I know you want to go straight to your bipolar online test . . . BUT there really is some ESSENTIAL information about bipolar disorder you should know first!
Please slow down and read the following 3 quick simple points:
1.NO test can diagnose. ALL the tests in use today – online or otherwise – are BIPOLAR SCREENING tests, meaning all they do is check if you are at risk and need further assessment.
2. You cannot detect bipolar disorder through the Internet. No ifs, buts or maybes.
It is hard enough to get a reliable diagnosis in person.
3. That being said, in addition to the online test we provide, links to the other three best available online tests appear at the end of this page.
All are free, all have been clinically validated, and all are used every day by expert psychiatrists.
So why bother with an online test? These online tests are based on reliable and professional bipolar disorder tests. They are questionnaires on bipolar symptoms that have been developed by leading clinicians.
Part of being diagnosed for bipolar is to take this sort of bipolar self-test, whether online or at a psychiatrist’s office.1
Just remember – this Online Bipolar Test page contains a tests for screening purposes only. You must see a doctor ASAP if you screen positive!
I cannot stress this enough – NO bipolar disorder test is 100% reliable. There is not (yet) a conclusive physical test such as a blood test or brain scan that would be more reliable. To date, the most reliable method is undergoing a diagnostic evaluation with a psychiatrist or psychologist.
Here is your online bipolar test
Check through the following 32 bipolar signs and symptoms, counting “1” for each “yes” if you have experienced this for a period of at least 4 days:
- I need less sleep.
- I feel more energetic and more active.
- I am more self-confident.
- I enjoy my work more.
- I am more sociable (make more phone calls, go out more.
- I want to travel and/or do travel more.
- I tend to drive faster or take more risks when driving.
- I spend more money/too much money.
- I take more risks in my daily life (in my work and/or other activities).
- I am physically more active (sport etc.).
- I plan more activities or projects.
- I have more ideas, I am more creative.
- I am less shy or inhibited.
- I wear more colorful and more extravagant clothes/make-up.
- I want to meet or actually do meet more people.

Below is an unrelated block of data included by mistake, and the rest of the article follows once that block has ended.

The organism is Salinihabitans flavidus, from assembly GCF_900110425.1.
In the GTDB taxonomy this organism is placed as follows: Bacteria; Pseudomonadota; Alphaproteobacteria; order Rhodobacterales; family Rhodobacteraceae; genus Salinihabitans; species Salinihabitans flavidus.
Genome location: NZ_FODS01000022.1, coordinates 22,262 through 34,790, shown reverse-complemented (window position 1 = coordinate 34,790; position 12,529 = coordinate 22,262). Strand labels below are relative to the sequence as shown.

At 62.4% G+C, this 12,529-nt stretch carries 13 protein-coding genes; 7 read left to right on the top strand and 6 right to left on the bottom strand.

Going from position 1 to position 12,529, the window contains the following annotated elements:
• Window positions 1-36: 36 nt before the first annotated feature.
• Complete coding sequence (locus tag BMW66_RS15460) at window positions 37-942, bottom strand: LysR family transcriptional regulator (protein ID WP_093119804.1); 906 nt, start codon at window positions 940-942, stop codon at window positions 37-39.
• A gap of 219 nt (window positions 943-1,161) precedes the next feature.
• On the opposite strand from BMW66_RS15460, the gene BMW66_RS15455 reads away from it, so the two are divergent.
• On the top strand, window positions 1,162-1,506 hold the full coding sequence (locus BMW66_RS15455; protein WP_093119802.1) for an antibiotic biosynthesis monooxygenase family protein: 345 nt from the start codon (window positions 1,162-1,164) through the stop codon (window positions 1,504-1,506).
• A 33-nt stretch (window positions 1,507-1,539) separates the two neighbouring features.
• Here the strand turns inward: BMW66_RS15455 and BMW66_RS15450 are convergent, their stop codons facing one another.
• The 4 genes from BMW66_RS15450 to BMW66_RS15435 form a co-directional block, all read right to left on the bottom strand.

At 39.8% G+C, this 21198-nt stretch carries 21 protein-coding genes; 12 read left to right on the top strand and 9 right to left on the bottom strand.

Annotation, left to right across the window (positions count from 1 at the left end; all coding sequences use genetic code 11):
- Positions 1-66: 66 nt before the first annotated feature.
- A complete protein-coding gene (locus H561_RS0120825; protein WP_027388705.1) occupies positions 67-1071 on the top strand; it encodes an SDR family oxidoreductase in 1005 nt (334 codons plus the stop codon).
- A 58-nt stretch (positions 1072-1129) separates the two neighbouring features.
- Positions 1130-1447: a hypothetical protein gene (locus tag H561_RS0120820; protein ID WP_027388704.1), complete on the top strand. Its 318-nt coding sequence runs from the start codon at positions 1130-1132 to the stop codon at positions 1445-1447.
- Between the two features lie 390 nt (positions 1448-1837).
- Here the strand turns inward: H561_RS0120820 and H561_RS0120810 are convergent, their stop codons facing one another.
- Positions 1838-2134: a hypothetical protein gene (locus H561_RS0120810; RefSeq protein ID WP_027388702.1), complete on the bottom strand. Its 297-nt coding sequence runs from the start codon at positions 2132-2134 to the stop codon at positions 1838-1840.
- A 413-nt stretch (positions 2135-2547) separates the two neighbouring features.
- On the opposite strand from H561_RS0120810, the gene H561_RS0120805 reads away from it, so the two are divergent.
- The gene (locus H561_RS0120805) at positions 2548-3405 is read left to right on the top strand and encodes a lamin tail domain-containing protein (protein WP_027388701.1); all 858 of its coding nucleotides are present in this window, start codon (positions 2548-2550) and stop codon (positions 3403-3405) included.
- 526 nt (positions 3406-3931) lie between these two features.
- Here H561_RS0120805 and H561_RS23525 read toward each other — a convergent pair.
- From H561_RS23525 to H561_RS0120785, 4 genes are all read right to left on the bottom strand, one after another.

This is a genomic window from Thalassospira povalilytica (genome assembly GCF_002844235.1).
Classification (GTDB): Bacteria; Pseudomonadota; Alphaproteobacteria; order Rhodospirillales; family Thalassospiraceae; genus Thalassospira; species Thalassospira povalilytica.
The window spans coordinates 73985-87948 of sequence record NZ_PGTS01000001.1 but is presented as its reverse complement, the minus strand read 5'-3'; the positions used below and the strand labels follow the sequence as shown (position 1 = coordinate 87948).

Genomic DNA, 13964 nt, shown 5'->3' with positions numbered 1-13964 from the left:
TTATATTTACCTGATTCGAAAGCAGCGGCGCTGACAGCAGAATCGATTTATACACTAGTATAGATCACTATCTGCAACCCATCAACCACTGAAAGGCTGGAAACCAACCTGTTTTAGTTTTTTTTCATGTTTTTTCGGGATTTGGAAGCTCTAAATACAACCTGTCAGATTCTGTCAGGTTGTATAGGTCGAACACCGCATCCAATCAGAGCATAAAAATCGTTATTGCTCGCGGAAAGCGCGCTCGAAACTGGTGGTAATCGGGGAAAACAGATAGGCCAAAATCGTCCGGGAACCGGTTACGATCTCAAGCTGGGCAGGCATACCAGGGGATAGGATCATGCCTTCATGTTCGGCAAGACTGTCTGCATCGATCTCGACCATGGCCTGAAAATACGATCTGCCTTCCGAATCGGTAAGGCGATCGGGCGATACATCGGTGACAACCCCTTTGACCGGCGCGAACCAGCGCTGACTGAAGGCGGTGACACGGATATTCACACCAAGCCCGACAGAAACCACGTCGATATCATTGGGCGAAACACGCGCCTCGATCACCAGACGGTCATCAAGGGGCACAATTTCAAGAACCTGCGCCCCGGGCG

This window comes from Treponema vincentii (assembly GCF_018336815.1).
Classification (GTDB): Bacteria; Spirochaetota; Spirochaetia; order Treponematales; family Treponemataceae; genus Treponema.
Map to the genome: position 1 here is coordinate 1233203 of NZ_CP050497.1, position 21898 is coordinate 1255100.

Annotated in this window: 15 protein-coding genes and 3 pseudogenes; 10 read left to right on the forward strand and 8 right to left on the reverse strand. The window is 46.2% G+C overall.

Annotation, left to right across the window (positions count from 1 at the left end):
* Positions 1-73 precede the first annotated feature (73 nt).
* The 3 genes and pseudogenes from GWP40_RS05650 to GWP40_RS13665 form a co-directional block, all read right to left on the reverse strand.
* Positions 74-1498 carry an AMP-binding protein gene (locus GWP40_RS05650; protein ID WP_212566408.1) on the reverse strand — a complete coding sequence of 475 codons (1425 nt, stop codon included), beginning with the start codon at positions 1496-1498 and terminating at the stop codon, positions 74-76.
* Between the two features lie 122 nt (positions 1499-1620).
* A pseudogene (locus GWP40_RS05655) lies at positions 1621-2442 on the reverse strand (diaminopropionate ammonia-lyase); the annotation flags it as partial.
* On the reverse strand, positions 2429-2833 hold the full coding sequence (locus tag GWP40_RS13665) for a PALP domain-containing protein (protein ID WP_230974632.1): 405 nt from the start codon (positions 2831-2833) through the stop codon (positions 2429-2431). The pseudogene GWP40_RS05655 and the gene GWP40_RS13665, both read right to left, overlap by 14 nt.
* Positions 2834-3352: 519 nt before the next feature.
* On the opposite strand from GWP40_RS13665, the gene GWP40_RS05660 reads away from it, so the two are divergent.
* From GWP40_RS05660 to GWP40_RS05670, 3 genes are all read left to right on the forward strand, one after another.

- I am more interested in sex.
- I am more flirtatious and/or am more sexually active.
- I talk more.
- I think faster.
- I make more jokes or puns when I am talking.
- I am more easily distracted.
- I engage in lots of new things.
- My thoughts jump from topic to topic.
- I do things more quickly and/or more easily.
- I am more impatient and/or get irritable more easily.
- I can be exhausting or irritating for others.
- I get into more quarrels.
- My mood is higher, more optimistic.
- I drink more coffee.
- I smoke more cigarettes.
- I drink more alcohol.
- I take more drugs (sedatives, anxiolytics, stimulants).
If you scored 14 or above (i.e. answered “yes”), then you have a positive screen for mild, moderate or potentially “Bipolar I” style mania.
(This test is the Hypomania Checklist (HCL-32) and has shown over 80% reliability in identifying bipolar disorder. The most common misdiagnosis of bipolar disorder is to mistake it for depression and the HCL-32 is particularly useful in distinguishing bipolar disorder from depression.)
Interpreting your bipolar test(s)
Your results will make more sense if you understand the following “bipolar basics”:
Bipolar is about mood swings, and includes mania AND in most cases, depression. Some people do not experience depressive episodes and only go in and out of manic episodes, but episodes of depression are common.
Ask yourself these 3 critical threshold questions on bipolar symptoms first to check you have the THE UPS, THE DOWNS, and the ‘in between episode periods that characterize bipolar disorder:
1.Have you had any significant depression that lasted at least 2 weeks and was so severe it made it difficult or impossible to function?
2. Do you experience ‘ups’ as well as ‘downs’ or just the ‘ups’?
3. Are your ups ‘wired’ or ‘hyper’ – and not necessarily ‘happy’?
If you answered “YES” to these 3 questions, then you may consider a screening test for the possibility of mania.
That is, the point of screening is to check if you have the typical symptoms of mania such as racing thoughts, disrupted sleep, out of control spending, or sexual promiscuity or other impulsive “risky” behavior.
Usually the higher the score, the more likely it is you have experienced episodes of mania (Bipolar Type 1) or hypomania (Bipolar Type 2).
This is just the beginning – it is NOT a final diagnosis.
Remember, according to the experts:
“Accurately diagnosing Bipolar Disorder is often not a straightforward matter. Many people go 10 years or more before their illness is accurately diagnosed as Bipolar Disorder.” (Black Dog Institute)
To recap: There are 3 things your online bipolar test must show for a positive self-screen that suggests the possibility of bipolar disorder:
1. You may have experienced serious depression for at least 2 weeks, AND
2. You must have scored positive for mania, AND
3. Your symptoms must have resulted in a significant negative impact on your life such as financial problems, legal troubles, or serious issues in your job, relationships and ability to function.